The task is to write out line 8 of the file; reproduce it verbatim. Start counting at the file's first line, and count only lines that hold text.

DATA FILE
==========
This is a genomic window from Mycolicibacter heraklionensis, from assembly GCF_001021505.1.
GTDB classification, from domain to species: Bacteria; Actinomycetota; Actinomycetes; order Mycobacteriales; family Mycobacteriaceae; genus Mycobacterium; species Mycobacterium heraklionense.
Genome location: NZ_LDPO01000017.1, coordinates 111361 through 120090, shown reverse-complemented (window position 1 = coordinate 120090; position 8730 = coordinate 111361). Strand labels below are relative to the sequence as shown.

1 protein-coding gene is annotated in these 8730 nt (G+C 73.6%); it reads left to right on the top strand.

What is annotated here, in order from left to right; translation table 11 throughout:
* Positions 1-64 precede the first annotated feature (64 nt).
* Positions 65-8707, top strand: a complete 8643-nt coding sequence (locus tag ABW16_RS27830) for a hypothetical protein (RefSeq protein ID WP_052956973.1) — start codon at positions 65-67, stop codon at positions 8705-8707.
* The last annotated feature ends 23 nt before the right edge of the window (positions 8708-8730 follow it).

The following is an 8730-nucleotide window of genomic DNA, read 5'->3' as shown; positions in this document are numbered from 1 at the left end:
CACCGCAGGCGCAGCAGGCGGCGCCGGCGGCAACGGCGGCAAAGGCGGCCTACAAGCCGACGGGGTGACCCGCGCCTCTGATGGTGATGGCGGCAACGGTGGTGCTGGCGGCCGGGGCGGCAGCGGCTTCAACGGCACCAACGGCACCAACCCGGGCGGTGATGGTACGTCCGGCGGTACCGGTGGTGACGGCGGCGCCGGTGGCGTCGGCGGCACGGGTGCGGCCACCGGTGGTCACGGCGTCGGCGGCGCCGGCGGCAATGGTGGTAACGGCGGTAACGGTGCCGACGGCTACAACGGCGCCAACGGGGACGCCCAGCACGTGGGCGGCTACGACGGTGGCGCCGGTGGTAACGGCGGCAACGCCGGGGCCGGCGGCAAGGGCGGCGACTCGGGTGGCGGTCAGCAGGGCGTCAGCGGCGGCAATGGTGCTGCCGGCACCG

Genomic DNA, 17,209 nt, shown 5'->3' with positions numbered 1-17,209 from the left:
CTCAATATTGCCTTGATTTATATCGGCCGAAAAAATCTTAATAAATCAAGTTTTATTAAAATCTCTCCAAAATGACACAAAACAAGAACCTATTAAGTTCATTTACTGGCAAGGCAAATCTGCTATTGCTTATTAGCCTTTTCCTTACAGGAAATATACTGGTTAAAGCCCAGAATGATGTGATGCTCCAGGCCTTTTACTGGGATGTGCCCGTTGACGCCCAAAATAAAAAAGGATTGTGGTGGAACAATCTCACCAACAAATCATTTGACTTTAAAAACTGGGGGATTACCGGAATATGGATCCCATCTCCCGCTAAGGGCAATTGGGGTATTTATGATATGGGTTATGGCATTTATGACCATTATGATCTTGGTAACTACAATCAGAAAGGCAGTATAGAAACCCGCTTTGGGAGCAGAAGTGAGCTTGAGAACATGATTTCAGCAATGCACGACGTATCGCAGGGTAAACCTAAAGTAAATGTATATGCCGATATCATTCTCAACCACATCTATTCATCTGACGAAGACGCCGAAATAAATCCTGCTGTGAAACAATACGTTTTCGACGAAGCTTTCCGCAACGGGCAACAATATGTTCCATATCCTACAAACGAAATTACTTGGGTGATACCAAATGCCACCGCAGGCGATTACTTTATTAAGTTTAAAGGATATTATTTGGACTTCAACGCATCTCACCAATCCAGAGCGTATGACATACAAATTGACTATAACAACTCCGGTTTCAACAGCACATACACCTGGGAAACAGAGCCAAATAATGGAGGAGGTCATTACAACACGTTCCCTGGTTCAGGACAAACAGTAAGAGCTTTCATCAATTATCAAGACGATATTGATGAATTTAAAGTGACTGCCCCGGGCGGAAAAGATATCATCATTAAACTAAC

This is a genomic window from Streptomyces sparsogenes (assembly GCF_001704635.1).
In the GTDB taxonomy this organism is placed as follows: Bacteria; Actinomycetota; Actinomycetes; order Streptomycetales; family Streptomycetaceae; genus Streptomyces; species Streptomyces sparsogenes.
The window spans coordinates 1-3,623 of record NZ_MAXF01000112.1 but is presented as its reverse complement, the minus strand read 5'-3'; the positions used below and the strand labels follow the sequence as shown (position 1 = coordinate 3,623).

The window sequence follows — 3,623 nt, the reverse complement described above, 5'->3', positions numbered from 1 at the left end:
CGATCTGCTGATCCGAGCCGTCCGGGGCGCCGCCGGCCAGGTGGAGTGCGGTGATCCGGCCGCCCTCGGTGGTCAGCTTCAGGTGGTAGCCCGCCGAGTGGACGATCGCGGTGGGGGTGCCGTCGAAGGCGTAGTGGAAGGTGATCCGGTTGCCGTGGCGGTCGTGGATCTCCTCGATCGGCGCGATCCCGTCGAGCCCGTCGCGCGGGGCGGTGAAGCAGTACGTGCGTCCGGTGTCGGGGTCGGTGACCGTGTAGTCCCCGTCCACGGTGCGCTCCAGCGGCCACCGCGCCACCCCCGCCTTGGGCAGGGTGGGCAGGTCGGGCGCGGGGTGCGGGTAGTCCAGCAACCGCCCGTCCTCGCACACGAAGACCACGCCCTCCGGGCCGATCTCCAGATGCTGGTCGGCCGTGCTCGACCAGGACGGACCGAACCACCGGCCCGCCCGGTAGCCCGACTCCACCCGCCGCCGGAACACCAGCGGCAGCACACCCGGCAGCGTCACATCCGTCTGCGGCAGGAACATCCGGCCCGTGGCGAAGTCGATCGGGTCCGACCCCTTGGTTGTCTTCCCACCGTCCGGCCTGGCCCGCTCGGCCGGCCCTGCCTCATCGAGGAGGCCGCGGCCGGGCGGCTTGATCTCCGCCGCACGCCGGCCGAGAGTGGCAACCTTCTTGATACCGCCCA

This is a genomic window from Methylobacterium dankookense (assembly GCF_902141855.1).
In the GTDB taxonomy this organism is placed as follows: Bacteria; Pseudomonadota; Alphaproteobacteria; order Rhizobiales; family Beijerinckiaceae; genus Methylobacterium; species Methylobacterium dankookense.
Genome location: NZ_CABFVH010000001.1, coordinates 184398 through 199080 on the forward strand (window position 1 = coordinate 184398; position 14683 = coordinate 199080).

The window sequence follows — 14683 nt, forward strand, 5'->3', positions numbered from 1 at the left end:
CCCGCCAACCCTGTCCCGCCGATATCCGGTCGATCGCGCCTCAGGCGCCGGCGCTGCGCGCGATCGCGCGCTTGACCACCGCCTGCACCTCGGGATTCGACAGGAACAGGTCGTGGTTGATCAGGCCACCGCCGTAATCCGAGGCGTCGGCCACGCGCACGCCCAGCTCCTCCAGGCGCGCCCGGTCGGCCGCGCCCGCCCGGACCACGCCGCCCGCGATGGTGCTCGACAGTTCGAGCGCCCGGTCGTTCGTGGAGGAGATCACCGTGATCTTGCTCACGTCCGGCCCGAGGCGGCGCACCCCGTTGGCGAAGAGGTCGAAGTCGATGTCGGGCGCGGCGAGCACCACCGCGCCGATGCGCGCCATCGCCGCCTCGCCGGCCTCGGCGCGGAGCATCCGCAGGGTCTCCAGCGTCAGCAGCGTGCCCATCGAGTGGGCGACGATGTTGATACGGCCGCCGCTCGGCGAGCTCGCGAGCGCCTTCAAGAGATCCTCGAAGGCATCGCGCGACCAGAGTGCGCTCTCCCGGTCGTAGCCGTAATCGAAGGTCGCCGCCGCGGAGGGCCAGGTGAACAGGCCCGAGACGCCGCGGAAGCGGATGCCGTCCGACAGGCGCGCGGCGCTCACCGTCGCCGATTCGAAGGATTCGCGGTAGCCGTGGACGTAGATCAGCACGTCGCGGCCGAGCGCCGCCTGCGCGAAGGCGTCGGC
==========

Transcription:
* The last annotated feature ends 23 nt before the right edge of the window (positions 8708-8730 follow it).